Well, everybody was surprised, and there was nobody more surprised than me. And to say that we hadn’t got a plan to deal with this would be true, because we never thought that anything like this would ever happen. Yes, the left were taken off guard, and yes, you could argue that there should have been some instant action. Whatever you say about it now, everything we did was right. It had to be, because it brought about the right results. The fact is that there was a lot of argument amongst ourselves about how we should go about things, and what we should do. We hadn’t at any stage a master plan. In fact, we had only a simple plan: whatever you do, keep fighting. Keep throwing punches, keep coming up with ideas, keep in the ring. Stay on your feet, and never yield to them. Apart from that, there was no theory behind it, no plan. And obviously: keep the issue in the media, keep people focused on it, keep telling the truth, and it will get through. That was the plan. And I think it worked, in the end.

If the officers had all walked out immediately, yes, that probably would have worked. If the membership had all gone on strike. I don’t know whether they could have done that. A lot of them had agreements with their employers, so that wouldn’t have been a right thing to do. It was very, very difficult to know what to do. And remember, the officers and the shop stewards had to keep servicing the members. I never made a case that our members shouldn’t be looked after in all of this. Because that’s important, and of course that’s the great contradiction of trade unions. It’s not really like any other organisation. You spend your life building it up. You are not likely to walk out and leave it to chance, even if there is an injustice. And the union starts off with a huge amount of capital in respect of the way that it treats people. Because we believe in it: I believe in it.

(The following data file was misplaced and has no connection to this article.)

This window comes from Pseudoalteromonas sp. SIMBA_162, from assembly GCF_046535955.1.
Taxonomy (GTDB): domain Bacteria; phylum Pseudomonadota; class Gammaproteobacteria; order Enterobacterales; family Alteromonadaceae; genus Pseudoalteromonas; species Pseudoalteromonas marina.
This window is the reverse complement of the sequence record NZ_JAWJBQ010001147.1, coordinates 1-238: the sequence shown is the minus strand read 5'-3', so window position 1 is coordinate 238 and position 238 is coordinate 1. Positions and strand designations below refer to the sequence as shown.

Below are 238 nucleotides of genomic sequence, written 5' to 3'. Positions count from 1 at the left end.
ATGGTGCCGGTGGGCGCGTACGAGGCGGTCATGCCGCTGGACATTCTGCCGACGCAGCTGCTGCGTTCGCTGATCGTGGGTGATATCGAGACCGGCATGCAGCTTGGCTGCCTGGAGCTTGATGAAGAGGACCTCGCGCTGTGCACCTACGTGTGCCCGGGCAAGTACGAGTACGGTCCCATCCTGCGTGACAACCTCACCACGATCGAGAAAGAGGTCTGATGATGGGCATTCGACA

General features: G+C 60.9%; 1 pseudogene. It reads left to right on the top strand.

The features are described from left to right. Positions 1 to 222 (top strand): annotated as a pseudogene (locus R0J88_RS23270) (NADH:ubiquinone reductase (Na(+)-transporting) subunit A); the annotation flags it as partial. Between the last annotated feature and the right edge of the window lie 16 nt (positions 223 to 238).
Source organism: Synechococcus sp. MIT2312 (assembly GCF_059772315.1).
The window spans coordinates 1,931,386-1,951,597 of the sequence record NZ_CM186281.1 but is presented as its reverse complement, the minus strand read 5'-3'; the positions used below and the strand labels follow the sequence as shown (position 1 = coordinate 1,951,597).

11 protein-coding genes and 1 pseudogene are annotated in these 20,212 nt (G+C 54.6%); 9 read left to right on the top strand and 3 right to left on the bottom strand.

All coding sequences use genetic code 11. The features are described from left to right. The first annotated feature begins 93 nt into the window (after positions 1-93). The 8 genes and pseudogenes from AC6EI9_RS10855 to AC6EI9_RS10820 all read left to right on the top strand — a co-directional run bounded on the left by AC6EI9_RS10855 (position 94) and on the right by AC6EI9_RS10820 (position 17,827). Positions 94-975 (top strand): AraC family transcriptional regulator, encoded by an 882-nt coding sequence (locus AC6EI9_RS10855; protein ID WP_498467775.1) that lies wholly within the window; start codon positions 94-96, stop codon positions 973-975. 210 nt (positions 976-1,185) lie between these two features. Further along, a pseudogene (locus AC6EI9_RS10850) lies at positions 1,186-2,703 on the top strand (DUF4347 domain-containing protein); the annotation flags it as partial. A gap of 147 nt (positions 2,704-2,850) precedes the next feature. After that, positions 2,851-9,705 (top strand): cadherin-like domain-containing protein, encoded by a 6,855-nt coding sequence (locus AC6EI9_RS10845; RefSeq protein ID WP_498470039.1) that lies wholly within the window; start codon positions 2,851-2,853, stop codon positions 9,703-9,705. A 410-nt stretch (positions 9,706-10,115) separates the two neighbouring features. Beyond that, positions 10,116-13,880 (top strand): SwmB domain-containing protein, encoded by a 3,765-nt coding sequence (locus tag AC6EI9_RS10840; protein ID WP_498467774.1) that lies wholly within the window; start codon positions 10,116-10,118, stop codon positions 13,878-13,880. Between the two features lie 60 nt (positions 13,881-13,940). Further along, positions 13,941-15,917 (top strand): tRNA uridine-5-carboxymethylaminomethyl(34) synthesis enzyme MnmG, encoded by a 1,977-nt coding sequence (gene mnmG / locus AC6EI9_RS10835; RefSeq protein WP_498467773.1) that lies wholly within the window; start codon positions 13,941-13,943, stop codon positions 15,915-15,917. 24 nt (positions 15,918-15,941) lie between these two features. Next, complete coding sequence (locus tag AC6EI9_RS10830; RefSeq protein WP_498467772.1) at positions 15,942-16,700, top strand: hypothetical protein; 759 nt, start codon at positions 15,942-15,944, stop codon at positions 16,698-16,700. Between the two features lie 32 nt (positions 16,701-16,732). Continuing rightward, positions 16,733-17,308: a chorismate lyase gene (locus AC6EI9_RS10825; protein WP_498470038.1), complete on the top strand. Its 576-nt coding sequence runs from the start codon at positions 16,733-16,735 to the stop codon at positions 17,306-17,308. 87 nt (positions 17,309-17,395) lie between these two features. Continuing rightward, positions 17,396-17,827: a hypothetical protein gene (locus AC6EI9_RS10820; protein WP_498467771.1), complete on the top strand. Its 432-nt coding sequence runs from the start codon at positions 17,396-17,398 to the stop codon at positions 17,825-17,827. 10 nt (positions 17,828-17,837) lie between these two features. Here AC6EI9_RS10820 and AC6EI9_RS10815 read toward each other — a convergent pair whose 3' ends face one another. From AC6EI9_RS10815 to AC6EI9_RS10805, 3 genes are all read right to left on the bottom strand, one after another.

I have to imagine what I would have done if I had heard of some officer going on like that. I would have been like any other officer. I would have said: ‘There must be something in this! Our leadership are not prejudiced. They’re not just nasty for the sake of it. There must be some substance in it.’ So it took a long time to get that argument across. But when it got across, when people examined it, when the case started to be heard, then I think the tide started to turn.

Were you surprised by the level of abandonment of you among ATGWU officials?

Well, first of all, I wasn’t abandoned by them, because they voted by 70 per cent to go on strike. So if that’s a level of abandonment, then I’ll live with it. I was surprised by some of the people who I thought were close personal friends of mine who, in a period when I was silenced, actually attacked me. I think that was wrong, and I was disappointed by the behaviour of one or two people. But in all the circumstances the majority of the officers here supported me, and the majority of Regional Committees supported me, and the confer­ences supported me.

They [the full-time officials] were under very intense pressure. They were in a very awkward position. It wasn’t easy. I’ve thought about this and I’ve said to myself: ‘Now what would have happened if this had have happened to Matt Merrigan?’ I was a very close friend of Mattie. I think I would have continued to service the members. And I hope I would have done what a lot of the officers did, come up to the person and say: ‘What do you want me to do?’ and do my best to do it. I don’t think there’s any magic to it. That’s what you do in any dispute. You ask the people who are affected, and you try to do it for them. Most of the officers did that, and it should be said that, after I was sacked, the officers sustained me for months in terms of my wages. They didn’t give me the Regional Secretary’s rate, they only gave me an ordinary officers’ rate, but I’m taking that up with my shop stewards! But seriously, the majority of the officers sustained me right through this. A small minority of people didn’t, but these things happen.

Were you happy with the level of support at activist and shop steward level?